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Book Review: The Lost Pilots

The following review is a special for BlackFive readers provided by Elise Cooper. You can read all of our book reviews and author interviews by clicking on the Books category link in the right side bar.

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The Lost Pilots by Corey Mead combines an adventure story, a tragic love story, and a crime story into one narrative.  It has it all: a fascinating look back into the early days of aviation, a love triangle, bringing back to prominence Jessie Keith-Miller, a female pioneer pilot, and a murder trial.

The story begins in 1927, when World War I pilot, Captain William Lancaster and Jessie Keith-Miller take off from London, aspiring to complete a record-breaking flight to Australia, the first in a light plane. Although they were basically strangers, they bonded over their desire for adventure, fame, and escape from unhappy marriages. There are many scenes that underscore the dangers of flying during those early days.  Having crashed numerous times it became obvious that weather was a character, an enemy with its slashing rain and battering crosswinds, sleet, and fog that could easily bring down these light planes.

After successfully completing the flight, they found they were international celebrities, but also deeply in love.  The spotlight takes them from Australia to New York to Hollywood. Their celebrity status is exploited, yet as lovers they must fall under the radar since both are still married.  Making matters worse the crash of 1929 causes them financial problems. 

Their lives were influenced by the era, having lived through World War I, the Roaring 20s, and the Great Depression. Mead believes the effect of “WWI taught that generation how to cheat death.  They became free-spirits, wanting to escape the Victorian upbringing.  I also wanted to show how there was huge bias against female flyers.  Jessie was probably a better pilot than Lancaster. But living in the Roaring Twenties also helped her because it was a time where women became more independent and started to enter the male-dominated world.”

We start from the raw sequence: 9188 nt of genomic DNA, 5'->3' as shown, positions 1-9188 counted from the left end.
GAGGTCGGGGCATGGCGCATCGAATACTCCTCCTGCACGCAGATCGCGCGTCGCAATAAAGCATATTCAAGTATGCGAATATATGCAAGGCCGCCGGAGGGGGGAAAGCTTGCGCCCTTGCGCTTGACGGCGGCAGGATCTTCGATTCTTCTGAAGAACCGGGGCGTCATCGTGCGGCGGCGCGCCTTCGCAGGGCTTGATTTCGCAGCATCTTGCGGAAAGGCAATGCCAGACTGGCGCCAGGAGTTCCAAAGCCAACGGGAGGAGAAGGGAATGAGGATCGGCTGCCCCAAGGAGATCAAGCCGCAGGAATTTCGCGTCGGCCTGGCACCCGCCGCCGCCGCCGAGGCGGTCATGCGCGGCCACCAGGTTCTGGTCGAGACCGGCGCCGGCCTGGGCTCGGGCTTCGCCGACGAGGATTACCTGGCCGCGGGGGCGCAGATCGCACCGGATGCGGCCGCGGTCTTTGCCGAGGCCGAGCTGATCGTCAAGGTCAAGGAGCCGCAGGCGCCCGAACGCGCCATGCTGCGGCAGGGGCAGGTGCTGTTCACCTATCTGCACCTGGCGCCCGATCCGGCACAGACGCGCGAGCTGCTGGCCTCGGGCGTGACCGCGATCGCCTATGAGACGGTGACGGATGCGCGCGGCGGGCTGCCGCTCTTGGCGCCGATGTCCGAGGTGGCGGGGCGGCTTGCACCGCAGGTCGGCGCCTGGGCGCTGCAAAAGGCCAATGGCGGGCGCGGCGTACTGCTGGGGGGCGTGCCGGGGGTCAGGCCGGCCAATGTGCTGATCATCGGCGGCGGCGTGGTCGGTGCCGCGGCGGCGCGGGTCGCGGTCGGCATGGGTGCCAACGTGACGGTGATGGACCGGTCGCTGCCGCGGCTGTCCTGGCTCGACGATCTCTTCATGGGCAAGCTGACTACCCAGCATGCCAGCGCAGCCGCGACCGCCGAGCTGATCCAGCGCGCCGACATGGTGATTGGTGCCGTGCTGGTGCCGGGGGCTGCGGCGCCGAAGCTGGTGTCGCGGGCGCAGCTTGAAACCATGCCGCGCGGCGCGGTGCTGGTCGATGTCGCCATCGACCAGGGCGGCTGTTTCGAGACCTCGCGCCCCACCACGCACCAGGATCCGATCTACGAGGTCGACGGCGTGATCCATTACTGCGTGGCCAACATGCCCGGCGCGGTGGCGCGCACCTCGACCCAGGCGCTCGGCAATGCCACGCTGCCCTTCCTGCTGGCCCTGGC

Since the depression dried up any commercial flying possibilities, Jessie participates in the Women’s Air Derby, rooming with Amelia Earhart, while Lancaster seeks other flying adventures. Still in need of money Jessie decides to write her autobiography with Haden Clark as her ghostwriter.  Having been granted a divorce she accepts Clark’s marriage proposal.  After returning to Miami where Jessie and Clark lived, Lancaster became devastated when told of the couple’s plans. That night Clark is found dead of a gunshot wound. Was it murder or suicide?  A riveting and scandalous trial ensues that ultimately costs Jessie her fame as she stands by Lancaster. 

Mead noted, “The entire court room case was presented verbatim in the Miami newspapers.  It covered not only the trial but also Jessie’s and Lancaster’s background. I was able to draw a pretty complete picture of their lives from the newspapers at the time, their diaries/writings, and talking with his great nephew. What I discovered was that it was similar to today’s sensational court cases where tragedy and misfortune are exploited for entertainment as the public’s hunger is fed.”

This book combines the daring days of the early aviators with a passionate love story.  A true story of adventure, forbidden love, fame, fortune, tragedy, scandal, and loyalty.

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